Fundraising Efficiency

$0.21


The amount spent to raise $1 in charitable contributions. To calculate a charity's fundraising efficiency, we divide its average fundraising expenses by the average total contributions it receives. We calculate the charity's average expenses and average contributions over its three most recent fiscal years.


Source: IRS Form 990

Working Capital Ratio

1.71 years


Determines how long a charity could sustain its level of spending using its net available assets, or working capital, as reported on its most recently filed Form 990. We include in a charity's working capital unrestricted and temporarily restricted net assets, and exclude permanently restricted net assets. Dividing these net available assets in the most recent year by a charity's average total expenses, yields the working capital ratio. We calculate the charity's average total expenses over its three most recent fiscal years.


Source: IRS Form 990

Program Expense Growth

6.08%


We compute the average annual growth of program expenses using the following formula: [(Yn/Y0)(1/n)]-1, where Y0 is a charity's program expenses in the first year of the interval analyzed, Yn is the charity's program expenses in the most recent year, and n is the interval of years passed between Y0 and Yn.


Source: IRS Form 990

Governance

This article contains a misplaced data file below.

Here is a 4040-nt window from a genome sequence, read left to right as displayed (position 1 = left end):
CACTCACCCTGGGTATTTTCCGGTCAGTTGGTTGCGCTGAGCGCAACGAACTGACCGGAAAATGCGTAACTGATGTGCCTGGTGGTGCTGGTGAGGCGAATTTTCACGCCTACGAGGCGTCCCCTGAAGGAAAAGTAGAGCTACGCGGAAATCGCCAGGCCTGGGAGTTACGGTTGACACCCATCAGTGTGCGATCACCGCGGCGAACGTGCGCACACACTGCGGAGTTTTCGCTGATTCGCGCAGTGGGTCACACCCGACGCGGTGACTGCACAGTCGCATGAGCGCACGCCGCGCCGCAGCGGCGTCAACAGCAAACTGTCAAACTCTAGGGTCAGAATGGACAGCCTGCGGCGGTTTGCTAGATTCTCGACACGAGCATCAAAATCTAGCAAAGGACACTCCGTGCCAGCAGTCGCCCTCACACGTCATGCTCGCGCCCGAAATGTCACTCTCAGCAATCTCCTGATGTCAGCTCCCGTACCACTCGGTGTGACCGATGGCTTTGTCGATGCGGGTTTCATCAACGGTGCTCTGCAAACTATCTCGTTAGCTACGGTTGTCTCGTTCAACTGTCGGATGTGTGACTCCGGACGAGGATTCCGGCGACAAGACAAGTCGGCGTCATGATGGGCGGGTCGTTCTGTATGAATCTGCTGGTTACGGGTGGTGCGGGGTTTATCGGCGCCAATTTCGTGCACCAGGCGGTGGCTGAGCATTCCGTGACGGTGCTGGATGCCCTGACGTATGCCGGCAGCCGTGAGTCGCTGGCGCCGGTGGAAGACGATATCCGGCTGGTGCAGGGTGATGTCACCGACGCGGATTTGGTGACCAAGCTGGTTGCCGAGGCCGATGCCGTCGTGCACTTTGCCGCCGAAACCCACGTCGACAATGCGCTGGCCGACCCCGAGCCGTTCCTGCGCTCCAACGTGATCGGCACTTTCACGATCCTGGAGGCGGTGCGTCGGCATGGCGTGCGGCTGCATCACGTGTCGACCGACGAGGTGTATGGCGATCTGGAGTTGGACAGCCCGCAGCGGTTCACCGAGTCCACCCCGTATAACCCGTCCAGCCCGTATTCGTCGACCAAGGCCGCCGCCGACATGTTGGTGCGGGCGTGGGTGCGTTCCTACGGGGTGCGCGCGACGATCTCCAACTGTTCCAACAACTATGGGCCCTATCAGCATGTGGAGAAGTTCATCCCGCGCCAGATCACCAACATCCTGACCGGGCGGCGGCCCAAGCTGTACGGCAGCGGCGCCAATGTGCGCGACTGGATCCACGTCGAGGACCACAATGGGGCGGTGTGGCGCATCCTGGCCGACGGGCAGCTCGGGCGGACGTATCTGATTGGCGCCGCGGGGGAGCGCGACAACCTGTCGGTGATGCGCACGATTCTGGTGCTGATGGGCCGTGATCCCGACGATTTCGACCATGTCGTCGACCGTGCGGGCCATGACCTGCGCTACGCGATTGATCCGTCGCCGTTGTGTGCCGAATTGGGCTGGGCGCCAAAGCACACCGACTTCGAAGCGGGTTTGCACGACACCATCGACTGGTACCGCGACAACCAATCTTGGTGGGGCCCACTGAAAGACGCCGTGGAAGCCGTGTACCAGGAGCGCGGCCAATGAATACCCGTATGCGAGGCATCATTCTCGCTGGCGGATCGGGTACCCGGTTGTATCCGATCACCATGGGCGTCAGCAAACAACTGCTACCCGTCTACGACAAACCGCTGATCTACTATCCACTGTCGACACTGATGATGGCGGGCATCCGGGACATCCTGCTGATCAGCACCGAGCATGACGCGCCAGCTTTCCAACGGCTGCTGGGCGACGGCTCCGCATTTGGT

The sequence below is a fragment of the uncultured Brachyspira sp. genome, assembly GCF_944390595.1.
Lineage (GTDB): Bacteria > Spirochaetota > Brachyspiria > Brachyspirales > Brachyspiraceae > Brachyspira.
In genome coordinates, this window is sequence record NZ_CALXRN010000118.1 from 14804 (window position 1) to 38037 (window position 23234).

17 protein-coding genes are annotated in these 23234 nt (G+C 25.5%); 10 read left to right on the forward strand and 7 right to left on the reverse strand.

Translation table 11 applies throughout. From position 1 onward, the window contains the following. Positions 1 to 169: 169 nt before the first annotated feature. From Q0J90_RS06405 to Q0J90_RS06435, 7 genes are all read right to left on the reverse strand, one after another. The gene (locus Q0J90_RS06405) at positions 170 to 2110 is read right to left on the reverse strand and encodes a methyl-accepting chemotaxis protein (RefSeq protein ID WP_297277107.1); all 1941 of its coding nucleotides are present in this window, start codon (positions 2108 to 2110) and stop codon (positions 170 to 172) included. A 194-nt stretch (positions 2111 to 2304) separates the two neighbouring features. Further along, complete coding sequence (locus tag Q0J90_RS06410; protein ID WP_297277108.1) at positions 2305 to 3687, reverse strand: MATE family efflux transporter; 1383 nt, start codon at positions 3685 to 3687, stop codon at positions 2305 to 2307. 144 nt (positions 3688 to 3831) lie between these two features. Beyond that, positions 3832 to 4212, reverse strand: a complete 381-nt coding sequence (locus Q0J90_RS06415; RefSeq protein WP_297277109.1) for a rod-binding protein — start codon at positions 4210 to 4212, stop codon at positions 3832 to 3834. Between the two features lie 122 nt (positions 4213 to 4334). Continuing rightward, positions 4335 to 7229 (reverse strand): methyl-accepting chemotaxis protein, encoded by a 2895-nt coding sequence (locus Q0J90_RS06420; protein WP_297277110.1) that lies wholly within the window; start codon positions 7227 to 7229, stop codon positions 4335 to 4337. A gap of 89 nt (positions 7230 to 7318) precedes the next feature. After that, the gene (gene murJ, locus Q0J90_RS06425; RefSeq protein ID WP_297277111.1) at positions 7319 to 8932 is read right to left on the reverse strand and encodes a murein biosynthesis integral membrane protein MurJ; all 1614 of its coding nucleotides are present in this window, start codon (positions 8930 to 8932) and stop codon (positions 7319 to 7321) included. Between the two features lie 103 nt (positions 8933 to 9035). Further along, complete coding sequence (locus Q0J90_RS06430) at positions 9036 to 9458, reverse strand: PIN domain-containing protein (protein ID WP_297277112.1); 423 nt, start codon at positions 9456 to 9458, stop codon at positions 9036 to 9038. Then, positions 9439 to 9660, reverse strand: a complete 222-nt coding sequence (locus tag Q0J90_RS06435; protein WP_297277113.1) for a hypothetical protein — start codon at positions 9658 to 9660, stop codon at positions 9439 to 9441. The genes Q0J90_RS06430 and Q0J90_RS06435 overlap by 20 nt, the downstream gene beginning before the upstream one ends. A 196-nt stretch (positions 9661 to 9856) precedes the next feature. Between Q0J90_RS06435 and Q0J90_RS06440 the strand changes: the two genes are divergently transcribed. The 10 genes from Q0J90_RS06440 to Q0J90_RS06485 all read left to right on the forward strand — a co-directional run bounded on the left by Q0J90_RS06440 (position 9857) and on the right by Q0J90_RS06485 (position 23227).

Charity Navigator looks to confirm on the Form 990 that the organization has these governance practices in place.


Sources Include: IRS Form 990

Governance:
Independent Voting Board Members  ... (More)
No Material Diversion of Assets ... (More)

A diversion of assets – any unauthorized conversion or use of the organization's assets other than for the organization's authorized purposes, including but not limited to embezzlement or theft – can seriously call into question a charity's financial integrity. We check the charity's last two Forms 990 to see if the charity has reported any diversion of assets. If the charity does report a diversion, then we check to see if it complied with the Form 990 instructions by describing what happened and its corrective action. This metric will be assigned to one of the following categories:

  • Full Credit: There has been no diversion of assets within the last two years.

  • Partial Credit: There has been a diversion of assets within the last two years and the charity has used Schedule O on the Form 990 to explain: the nature of the diversion, the amount of money or property involved and the corrective action taken to address the matter. In this situation, we deduct 7 points from the charity's Accountability and Transparency score.
  • No Credit: There has been a diversion of assets within the last two years and the charity's explanation on Schedule O is either non-existent or not sufficient. In this case, we deduct 15 points from the charity's Accountability and Transparency score.
(Less)
Audited Financials Prepared by Independent Accountant ... (More)

Audited financial statements provide important information about financial accountability and accuracy. They should be prepared by an independent accountant with oversight from an audit committee. (It is not necessary that the audit committee be a separate committee. Often at smaller charities, it falls within the responsibilities of the finance committee or the executive committee.) The committee provides an important oversight layer between the management of the organization, which is responsible for the financial information reported, and the independent accountant, who reviews the financials and issues an opinion based on its findings. We check the charity's Form 990 reporting to see if it meets this criteria.